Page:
# DIMENSION OF A SUBSPACE - clarification

• Dec 14th 2012, 06:23 PM
MAX09
DIMENSION OF A SUBSPACE - clarification
Let C be a n x n matrix. Let W be the Vector space spanned by {I, C, C2, C3, .... C2n}. What is the dimension of the vector space W?

My argument is as follows.

Argument- By Cayley hamilton theorem, we have a degree of equation 'n' satisfied by the matrix C.

This is of the form anCn + an-1Cn-1+ an-2Cn-2+ +..... a0I = 0. which implies the n+1 elements, namely, I, C, C2, C3,...Cn are linearly dependent or (one-less) no. of elements is linearly independent.

Therefore, n+1-1 = n is the basis of the vector space.

Are there any other possible explanations? answers?
• Dec 14th 2012, 10:50 PM
chiro
Re: DIMENSION OF A SUBSPACE - clarification
Hey MAX09.

Consider that C^n is an operator with det(C^n) != 0.

Now consider an eigen-decomposition of the matrix C^n.

Each matrix will have different eigenvalues assuming they are not all 1 or 0.

But this implies linear independence given the properties of the eigen-values.

If you can show how many distinct eigen-values there are you get the number of independent operators and thus the dimension of the entire space spanned by the set of operators.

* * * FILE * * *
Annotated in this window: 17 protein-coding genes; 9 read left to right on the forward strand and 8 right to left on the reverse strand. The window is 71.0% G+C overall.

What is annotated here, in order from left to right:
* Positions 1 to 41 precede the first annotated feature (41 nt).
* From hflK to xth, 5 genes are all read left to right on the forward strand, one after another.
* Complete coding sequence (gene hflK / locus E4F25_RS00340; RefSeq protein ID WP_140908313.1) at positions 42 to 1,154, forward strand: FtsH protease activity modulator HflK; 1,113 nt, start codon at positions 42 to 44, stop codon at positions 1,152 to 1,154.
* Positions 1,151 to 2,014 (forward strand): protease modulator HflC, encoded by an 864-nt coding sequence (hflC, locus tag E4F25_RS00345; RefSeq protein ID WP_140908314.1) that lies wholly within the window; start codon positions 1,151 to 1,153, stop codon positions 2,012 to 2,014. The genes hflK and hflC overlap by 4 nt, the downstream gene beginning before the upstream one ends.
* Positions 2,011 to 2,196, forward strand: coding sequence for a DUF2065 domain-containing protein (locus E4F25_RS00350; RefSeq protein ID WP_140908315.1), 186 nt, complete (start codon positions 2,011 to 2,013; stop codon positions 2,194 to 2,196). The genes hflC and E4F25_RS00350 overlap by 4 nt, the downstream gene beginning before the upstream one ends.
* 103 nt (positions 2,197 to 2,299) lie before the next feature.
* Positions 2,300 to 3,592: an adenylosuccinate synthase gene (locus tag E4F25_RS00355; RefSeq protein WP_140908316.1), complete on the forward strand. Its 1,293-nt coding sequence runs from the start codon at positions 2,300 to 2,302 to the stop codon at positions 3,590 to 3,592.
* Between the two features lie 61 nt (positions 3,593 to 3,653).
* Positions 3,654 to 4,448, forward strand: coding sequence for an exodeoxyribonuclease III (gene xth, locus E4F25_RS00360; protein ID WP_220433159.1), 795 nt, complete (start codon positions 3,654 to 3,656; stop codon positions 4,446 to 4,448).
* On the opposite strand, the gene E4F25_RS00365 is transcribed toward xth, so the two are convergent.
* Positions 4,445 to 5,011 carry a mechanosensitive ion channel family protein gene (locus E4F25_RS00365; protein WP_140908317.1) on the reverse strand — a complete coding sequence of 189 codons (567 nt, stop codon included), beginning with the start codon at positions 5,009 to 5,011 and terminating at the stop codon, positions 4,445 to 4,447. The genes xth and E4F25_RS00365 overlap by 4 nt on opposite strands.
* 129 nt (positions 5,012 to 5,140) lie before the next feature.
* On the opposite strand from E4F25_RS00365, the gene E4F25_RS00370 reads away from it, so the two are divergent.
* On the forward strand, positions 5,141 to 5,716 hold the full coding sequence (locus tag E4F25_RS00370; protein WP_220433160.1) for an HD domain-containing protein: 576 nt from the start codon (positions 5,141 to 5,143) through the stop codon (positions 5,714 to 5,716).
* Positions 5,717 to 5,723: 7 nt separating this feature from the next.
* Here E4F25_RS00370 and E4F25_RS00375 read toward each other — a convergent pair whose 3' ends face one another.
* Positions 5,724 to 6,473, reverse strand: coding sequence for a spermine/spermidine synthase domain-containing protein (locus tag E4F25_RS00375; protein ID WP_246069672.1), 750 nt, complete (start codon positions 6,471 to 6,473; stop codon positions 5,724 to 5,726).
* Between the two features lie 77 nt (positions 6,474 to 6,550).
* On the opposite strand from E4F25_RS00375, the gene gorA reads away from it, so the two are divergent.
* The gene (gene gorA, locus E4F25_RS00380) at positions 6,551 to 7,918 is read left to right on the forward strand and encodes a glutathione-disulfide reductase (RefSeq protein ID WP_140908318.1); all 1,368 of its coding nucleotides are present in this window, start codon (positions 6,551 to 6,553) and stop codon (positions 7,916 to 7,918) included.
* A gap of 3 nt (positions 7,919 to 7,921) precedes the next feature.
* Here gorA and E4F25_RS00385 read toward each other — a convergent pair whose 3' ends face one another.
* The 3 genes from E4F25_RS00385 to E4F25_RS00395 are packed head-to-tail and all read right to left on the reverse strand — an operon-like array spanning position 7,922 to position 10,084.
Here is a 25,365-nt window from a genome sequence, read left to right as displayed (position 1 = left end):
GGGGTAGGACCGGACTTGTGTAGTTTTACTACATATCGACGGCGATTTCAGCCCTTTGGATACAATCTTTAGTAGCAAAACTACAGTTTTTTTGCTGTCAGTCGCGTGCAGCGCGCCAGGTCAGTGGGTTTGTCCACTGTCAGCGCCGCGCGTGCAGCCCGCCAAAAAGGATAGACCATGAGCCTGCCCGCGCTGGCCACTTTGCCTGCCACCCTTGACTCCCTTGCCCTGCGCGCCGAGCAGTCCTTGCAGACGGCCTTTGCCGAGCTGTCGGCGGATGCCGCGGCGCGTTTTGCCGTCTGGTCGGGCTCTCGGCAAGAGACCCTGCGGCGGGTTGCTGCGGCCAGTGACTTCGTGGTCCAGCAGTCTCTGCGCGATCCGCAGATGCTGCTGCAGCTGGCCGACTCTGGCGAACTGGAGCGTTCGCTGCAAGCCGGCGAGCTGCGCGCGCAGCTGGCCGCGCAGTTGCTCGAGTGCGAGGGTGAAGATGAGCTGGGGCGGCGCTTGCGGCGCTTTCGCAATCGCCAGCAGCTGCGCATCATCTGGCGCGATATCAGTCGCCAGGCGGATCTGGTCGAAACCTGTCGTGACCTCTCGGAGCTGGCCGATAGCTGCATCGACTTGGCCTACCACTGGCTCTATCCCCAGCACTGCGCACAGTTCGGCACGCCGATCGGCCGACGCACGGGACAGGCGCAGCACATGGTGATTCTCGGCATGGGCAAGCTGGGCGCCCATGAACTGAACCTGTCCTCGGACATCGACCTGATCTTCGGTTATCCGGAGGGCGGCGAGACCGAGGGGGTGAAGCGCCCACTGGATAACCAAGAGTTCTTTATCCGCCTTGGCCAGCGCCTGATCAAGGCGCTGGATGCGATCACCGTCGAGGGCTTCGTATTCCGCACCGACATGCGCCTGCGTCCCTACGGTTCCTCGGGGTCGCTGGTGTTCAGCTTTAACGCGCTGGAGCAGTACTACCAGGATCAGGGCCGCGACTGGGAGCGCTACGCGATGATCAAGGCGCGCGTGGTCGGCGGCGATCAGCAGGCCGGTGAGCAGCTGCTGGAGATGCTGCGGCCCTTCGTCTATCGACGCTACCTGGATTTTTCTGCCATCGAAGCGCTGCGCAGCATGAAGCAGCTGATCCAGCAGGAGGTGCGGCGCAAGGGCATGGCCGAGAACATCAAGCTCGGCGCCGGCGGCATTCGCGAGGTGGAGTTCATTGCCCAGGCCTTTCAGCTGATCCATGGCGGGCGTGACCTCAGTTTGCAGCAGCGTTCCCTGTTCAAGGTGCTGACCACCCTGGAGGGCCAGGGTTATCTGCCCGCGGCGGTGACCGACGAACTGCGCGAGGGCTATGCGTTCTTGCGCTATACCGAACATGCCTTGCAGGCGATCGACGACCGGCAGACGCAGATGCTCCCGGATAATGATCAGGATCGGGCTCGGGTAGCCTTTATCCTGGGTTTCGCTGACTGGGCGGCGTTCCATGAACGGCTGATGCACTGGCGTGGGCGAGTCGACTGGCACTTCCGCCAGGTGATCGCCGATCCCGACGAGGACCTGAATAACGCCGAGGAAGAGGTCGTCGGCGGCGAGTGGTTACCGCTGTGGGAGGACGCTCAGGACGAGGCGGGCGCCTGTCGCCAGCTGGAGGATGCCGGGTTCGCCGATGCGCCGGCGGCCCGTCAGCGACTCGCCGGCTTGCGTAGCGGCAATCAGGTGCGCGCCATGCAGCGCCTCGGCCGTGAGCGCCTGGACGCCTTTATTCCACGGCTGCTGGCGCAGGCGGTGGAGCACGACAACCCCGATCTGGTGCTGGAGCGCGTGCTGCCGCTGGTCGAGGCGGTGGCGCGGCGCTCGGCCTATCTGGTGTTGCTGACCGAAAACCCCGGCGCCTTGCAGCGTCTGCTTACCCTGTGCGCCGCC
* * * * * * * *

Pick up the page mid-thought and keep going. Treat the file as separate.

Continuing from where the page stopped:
I haven't given a complete proof but hopefully it is an alternative viewpoint to ponder for more ideas.
• Dec 14th 2012, 11:07 PM
Deveno
Re: DIMENSION OF A SUBSPACE - clarification
the cayley-hamilton theroem is a step in the right direction...but it doesn't go far enough. for example consider the 3x3 matrix:

$C = \begin{bmatrix}0&0&1\\0&0&0\\0&0&0 \end{bmatrix}$

the characteristic polynomial of C is det(xI - C) = x3, so we have C satisfies the equation:

C3 = 0.

but {I,C,C2} is NOT a linearly independent set, because C2 = 0.

the trouble is, C might satisfy some factor of its characteristic polynomial (the degree n one guaranteed by cayley-hamiltion). what we need to know (and what is not supplied by the problem) is the degree of the MINIMAL polynomial for C.